Five Key Questions
- Does the site really have good sun exposure between 9 a.m. - 4 p.m.?
- How old is the roof and how much time is remaining on the warranty?
- Will the roof hold additional weight?
- Can you penetrate the roof?
- Can you interconnect the solar system to the grid, considering the property's utility company and service voltage?
Watch For These Red Flags!
- Non-standard utility company (other than IPL-Alliant Energy, Mid-American Energy, Rural Electric Coop and Municipalities) (Rate schedule, interconnection, incentives may be a complicated process)
- Any shade, even partial (Shade of any size can limit production capabilities)
- Lots of obstacles on the roof like HVAC and vents (They cause shade and may require a decrease system footprint)
- Multiple slopes and angels on the roof (May increase design complexity and installation costs)
- An old roof in poor condition (A solar system lasts 20 years)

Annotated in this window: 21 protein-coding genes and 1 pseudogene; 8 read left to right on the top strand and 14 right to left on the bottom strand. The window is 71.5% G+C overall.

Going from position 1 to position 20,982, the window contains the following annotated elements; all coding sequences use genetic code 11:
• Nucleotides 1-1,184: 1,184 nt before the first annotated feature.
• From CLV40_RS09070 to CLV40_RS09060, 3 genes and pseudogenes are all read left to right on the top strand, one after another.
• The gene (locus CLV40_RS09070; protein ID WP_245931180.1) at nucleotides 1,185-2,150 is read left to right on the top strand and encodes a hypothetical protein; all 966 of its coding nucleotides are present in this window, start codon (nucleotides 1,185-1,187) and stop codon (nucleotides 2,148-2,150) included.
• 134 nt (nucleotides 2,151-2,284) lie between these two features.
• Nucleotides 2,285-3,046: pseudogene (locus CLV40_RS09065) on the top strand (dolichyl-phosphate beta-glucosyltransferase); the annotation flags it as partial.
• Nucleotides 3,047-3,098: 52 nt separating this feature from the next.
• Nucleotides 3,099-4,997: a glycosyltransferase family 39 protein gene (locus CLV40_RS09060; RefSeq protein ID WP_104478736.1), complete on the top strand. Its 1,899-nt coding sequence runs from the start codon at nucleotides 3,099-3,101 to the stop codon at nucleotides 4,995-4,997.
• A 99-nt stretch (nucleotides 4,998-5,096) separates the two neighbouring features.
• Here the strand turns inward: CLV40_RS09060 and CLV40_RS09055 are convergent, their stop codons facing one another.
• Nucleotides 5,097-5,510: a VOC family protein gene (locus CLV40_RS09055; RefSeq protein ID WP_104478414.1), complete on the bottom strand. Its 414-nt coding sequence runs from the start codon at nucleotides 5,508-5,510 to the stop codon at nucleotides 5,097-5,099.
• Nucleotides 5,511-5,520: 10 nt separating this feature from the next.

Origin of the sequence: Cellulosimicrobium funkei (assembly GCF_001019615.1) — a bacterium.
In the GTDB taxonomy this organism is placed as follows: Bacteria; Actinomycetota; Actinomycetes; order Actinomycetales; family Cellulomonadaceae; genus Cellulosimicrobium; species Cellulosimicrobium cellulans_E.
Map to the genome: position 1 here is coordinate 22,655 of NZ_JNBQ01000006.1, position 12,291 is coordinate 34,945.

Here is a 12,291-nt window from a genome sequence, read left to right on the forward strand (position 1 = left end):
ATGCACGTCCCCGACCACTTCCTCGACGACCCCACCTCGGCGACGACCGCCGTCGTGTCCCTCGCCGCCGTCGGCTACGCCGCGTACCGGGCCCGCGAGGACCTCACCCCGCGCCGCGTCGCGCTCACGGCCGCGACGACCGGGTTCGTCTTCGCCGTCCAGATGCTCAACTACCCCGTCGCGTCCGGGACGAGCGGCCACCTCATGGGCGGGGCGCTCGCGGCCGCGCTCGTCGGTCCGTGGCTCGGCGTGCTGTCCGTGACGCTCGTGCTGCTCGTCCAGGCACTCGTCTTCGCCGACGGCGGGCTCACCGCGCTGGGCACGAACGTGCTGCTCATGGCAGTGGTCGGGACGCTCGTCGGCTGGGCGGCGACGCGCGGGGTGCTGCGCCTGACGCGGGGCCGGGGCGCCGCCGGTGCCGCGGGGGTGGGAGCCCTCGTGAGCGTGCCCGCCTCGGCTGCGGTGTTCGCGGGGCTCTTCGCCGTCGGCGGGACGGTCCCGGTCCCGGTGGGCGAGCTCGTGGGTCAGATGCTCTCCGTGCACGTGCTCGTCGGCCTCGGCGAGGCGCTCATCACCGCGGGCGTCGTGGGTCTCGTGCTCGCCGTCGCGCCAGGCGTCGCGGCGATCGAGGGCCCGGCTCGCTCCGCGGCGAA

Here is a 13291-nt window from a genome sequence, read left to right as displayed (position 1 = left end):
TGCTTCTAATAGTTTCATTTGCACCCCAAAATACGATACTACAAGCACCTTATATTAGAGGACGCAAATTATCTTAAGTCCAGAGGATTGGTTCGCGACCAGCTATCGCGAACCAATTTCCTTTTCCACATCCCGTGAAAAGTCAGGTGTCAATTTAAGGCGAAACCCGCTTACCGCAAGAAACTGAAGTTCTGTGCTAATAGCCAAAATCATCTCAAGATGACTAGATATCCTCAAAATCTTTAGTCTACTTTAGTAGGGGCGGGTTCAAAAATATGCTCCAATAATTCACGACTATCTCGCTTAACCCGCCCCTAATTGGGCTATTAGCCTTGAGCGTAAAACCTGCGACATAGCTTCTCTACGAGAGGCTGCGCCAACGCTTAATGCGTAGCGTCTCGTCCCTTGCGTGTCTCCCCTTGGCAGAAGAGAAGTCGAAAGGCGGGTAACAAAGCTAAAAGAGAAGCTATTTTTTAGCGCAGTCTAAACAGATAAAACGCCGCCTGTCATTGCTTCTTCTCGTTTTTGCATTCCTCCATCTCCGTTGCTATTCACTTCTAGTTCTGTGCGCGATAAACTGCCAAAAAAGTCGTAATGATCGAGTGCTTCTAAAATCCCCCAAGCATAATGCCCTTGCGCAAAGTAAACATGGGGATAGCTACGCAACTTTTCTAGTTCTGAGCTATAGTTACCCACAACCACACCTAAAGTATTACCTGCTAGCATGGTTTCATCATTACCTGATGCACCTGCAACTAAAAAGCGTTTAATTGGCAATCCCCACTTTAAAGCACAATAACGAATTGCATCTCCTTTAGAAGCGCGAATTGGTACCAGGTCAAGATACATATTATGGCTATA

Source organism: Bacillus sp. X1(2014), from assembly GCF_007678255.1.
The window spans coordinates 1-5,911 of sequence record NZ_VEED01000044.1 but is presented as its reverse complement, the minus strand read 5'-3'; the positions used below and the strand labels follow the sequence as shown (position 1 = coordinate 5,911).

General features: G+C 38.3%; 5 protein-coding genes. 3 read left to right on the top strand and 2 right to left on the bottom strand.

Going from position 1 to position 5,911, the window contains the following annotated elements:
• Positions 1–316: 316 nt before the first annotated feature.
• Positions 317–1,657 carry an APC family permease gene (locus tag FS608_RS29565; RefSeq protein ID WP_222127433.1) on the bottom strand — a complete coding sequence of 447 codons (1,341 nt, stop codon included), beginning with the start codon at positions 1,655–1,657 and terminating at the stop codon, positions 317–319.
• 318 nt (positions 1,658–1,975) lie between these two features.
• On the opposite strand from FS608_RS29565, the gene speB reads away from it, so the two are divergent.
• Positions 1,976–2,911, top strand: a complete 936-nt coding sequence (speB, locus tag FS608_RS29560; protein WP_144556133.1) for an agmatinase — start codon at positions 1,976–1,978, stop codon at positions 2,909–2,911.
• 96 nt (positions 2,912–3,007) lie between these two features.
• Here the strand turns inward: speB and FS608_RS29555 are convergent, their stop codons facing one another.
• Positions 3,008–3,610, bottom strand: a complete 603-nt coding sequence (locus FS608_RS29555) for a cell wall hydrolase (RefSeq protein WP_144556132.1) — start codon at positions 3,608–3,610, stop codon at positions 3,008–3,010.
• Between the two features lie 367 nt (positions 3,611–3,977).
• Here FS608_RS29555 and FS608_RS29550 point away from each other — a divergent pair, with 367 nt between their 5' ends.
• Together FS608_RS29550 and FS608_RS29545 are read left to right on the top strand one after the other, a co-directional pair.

- No access to rafters (The roof might not be structurally sufficient to hold the weight of a system)
- Old electrical switch gear (May limit sizing of array and/or interconnection options)
- Long distances or poor access to the power source (meter) (May limit design options)
- A tilt-up building structure (Limits the options for solar due to structural loading)
- Ground mount area with rocky soil, uneven terrain (Adds to cost)
- Homeowners Association (HOA'S can demand special requirements)
- No Internet access for monitoring (Internet access is required within 6' of inverter location. Can owner provide?)
- Undiscovered conditions (Buried boulders or hidden roof structure can limit design options and add to cost)